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View Diary: I wasn't in favor of OWS. Now I am. (206 comments)

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  •  Here in Charlotte (so far, anyway) (26+ / 0-)

    The tents are up at the old courthouse, and quietly tolerated but I think there is a reason for that.

    The site in question is a bit out of the way, from the perspective of the Big Banks.

    It's rather a feature not a flaw that technically there are no officially public spaces within, oh, 600 meters of either of the major banking institutions here.

    Which seems to be a really, really good approach to splitting the difference between rights of expression, all the purported municipal and health code concerns and not pouring gasoline on the situation.

    And Charlotte's hardly a NON banker town.

    Now, if OWS were to try and camp out in the Atrium (Wells Fargo territory) or Founders Hall (BofA country), I think there'd be a serious ruckus.

    The cute little park with the statues near the New Mint Museum, across from the Convention Center.. I think that's a Zucotti-like private/public space... and occupation there would almost certain wind up the local constabulary.

    Homeless folks, however... they don't seem to get the same razz from law enforcement, so long as they disappear at night.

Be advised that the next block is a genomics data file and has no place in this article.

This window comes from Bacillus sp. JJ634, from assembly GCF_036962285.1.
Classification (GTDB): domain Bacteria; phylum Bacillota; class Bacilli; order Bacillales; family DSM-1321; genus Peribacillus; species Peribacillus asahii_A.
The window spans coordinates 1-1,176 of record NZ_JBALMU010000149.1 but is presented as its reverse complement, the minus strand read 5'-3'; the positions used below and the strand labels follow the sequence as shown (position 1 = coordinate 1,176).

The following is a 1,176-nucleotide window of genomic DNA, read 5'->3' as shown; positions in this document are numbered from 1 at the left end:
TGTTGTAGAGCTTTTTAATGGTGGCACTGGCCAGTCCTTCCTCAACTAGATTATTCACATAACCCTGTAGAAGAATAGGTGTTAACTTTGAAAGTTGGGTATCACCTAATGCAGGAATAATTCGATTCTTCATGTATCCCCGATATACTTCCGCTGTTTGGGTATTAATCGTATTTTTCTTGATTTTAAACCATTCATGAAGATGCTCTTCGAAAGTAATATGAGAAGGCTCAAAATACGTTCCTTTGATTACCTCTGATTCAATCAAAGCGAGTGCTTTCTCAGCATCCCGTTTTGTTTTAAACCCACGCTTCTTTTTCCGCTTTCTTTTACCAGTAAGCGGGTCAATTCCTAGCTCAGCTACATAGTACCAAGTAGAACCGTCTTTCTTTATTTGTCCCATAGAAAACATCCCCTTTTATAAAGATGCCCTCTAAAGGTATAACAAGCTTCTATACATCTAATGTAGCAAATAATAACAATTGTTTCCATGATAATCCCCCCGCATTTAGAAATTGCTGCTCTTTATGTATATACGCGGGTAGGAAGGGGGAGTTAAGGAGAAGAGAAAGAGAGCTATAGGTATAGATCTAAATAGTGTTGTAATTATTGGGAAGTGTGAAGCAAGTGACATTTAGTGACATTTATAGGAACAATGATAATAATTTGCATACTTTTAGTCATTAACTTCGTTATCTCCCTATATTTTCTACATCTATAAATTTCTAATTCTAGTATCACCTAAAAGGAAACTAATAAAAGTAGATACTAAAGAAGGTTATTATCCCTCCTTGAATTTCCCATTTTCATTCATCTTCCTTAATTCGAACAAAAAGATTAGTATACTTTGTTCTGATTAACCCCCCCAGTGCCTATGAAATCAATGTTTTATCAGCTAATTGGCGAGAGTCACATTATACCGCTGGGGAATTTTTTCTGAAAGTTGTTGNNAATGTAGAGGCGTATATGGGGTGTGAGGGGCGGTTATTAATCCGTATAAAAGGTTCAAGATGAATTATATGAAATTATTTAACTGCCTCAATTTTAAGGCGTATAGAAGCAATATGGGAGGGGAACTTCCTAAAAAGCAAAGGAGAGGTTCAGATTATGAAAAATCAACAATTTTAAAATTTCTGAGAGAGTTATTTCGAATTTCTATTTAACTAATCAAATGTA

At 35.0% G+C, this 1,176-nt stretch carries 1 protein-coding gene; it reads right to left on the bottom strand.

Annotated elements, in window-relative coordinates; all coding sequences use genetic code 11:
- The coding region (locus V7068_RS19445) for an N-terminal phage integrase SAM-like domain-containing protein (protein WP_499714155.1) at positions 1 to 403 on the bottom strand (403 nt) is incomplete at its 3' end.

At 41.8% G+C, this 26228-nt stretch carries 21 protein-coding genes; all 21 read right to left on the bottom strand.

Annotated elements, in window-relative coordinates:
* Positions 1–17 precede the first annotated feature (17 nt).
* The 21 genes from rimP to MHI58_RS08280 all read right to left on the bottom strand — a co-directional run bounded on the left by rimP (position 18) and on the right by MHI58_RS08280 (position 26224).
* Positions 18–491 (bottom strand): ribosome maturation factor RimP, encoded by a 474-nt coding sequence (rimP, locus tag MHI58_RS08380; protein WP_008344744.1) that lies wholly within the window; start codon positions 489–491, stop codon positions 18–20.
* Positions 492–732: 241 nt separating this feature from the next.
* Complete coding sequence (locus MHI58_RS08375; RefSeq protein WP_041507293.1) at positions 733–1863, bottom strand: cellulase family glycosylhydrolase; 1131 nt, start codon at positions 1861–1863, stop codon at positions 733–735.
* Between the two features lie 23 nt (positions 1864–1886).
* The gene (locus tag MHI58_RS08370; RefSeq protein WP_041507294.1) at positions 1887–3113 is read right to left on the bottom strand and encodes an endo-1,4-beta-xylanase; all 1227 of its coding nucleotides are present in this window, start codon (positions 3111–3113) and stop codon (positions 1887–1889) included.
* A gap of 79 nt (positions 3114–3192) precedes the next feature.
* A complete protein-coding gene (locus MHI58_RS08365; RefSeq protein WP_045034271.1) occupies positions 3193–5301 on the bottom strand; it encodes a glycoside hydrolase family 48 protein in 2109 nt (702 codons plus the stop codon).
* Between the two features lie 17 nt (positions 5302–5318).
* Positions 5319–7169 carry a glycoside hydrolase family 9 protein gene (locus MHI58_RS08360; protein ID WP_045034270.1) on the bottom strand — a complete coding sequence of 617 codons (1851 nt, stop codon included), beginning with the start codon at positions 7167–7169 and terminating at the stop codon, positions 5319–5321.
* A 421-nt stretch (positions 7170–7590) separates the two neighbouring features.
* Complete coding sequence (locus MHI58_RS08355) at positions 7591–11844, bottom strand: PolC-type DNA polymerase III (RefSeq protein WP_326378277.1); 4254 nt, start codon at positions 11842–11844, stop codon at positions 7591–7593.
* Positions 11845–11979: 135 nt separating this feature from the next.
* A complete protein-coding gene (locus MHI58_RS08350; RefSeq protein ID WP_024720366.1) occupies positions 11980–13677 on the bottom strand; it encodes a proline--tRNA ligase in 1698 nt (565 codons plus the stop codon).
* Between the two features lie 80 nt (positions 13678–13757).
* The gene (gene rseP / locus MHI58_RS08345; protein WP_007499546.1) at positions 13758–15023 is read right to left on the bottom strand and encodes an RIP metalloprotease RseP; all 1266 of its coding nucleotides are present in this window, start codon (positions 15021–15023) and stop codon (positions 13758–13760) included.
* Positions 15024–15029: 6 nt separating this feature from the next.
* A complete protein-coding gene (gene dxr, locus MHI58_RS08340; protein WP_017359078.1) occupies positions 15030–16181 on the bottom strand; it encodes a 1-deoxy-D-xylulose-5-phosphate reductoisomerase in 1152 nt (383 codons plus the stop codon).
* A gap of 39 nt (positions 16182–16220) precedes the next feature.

Which goes to show - being public and invisible is fine.

    Make a noise, and reap the whirlwind.

    •  Hmm, should quickly clarify (10+ / 0-)

      There is a difference between 'what seems reasonable' and why it's so 'seemly' - protest out of sight and out of mind works famously for people who don't want it noticed.

    •  then don't camp out, SIT IN! (8+ / 0-)

      What to do about all those nice non-public places within 600 meters (1800 feet, approx.) of bankster banks:

      Sit in!  Get a big crowd and just go sit.  

      Leave clear aisles to the entrances if you have enough people, just so you're not "blocking entrances."  

      Or don't leave aisles to the entrances: block the doors, do it for ten minutes, flash-mob style, and then scoot! or at least go back to a wholly legal picket with signs and so on.  

      When the police arrive they'll be all "huh?!" because by that time either everyone will have scooted or everyone will be the nicest most orderly demonstration the police ever saw.  And then if you really want to surprise them bigtime, have a spokesperson go talk to their commanding officer on the scene and let him know you'll all leave as soon as they give the order!  Chances are they'll let you stay, but if not, then: "Mic Check!  The police want us to scoot!  So now we're going to scoot!" and then total silence and disperse, with smiles.

      That kind of stuff will get media because it's so unexpected.  

      Strike at random: this bankster bank today, a different one two days later, nothing for a week, then another one, then nothing for a few days, then another.  Make it totally unpredictable.  And occasionally re-visit places you've picketed and sat-in before, for just five minutes, like right at 12:00 Noon when the lunch crowd are heading out.  

      It's all about flexibility of tactics, and creativity on your feet.